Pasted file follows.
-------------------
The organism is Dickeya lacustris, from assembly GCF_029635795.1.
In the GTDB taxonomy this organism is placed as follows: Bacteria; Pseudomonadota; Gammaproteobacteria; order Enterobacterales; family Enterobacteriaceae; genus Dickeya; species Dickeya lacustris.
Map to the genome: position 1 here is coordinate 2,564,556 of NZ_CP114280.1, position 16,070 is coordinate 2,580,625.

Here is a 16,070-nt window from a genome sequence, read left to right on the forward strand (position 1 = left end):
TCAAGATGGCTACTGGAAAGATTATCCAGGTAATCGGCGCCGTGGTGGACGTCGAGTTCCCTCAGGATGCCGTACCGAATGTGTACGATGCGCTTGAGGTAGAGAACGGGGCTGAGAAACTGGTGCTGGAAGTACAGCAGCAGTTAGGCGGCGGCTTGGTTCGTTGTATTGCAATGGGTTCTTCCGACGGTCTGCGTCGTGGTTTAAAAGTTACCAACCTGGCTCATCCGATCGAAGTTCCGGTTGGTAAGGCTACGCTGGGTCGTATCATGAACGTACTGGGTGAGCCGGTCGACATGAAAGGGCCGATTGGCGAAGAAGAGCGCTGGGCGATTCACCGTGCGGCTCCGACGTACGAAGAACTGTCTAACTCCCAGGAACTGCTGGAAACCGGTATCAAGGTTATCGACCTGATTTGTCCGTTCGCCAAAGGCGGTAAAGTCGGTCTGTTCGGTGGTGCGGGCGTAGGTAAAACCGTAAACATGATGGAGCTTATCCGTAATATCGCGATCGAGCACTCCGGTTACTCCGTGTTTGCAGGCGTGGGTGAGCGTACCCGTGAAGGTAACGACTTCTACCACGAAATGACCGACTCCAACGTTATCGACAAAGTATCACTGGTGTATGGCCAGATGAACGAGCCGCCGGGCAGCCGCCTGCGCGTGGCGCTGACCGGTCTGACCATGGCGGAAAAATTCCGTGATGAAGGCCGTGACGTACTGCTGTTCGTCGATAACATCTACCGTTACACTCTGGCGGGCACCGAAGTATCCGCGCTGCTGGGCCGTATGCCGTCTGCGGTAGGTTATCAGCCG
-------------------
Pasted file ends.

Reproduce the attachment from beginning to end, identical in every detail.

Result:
The organism is Dickeya lacustris, from assembly GCF_029635795.1.
In the GTDB taxonomy this organism is placed as follows: Bacteria; Pseudomonadota; Gammaproteobacteria; order Enterobacterales; family Enterobacteriaceae; genus Dickeya; species Dickeya lacustris.
Map to the genome: position 1 here is coordinate 2,564,556 of NZ_CP114280.1, position 16,070 is coordinate 2,580,625.

Here is a 16,070-nt window from a genome sequence, read left to right on the forward strand (position 1 = left end):
TCAAGATGGCTACTGGAAAGATTATCCAGGTAATCGGCGCCGTGGTGGACGTCGAGTTCCCTCAGGATGCCGTACCGAATGTGTACGATGCGCTTGAGGTAGAGAACGGGGCTGAGAAACTGGTGCTGGAAGTACAGCAGCAGTTAGGCGGCGGCTTGGTTCGTTGTATTGCAATGGGTTCTTCCGACGGTCTGCGTCGTGGTTTAAAAGTTACCAACCTGGCTCATCCGATCGAAGTTCCGGTTGGTAAGGCTACGCTGGGTCGTATCATGAACGTACTGGGTGAGCCGGTCGACATGAAAGGGCCGATTGGCGAAGAAGAGCGCTGGGCGATTCACCGTGCGGCTCCGACGTACGAAGAACTGTCTAACTCCCAGGAACTGCTGGAAACCGGTATCAAGGTTATCGACCTGATTTGTCCGTTCGCCAAAGGCGGTAAAGTCGGTCTGTTCGGTGGTGCGGGCGTAGGTAAAACCGTAAACATGATGGAGCTTATCCGTAATATCGCGATCGAGCACTCCGGTTACTCCGTGTTTGCAGGCGTGGGTGAGCGTACCCGTGAAGGTAACGACTTCTACCACGAAATGACCGACTCCAACGTTATCGACAAAGTATCACTGGTGTATGGCCAGATGAACGAGCCGCCGGGCAGCCGCCTGCGCGTGGCGCTGACCGGTCTGACCATGGCGGAAAAATTCCGTGATGAAGGCCGTGACGTACTGCTGTTCGTCGATAACATCTACCGTTACACTCTGGCGGGCACCGAAGTATCCGCGCTGCTGGGCCGTATGCCGTCTGCGGTAGGTTATCAGCCG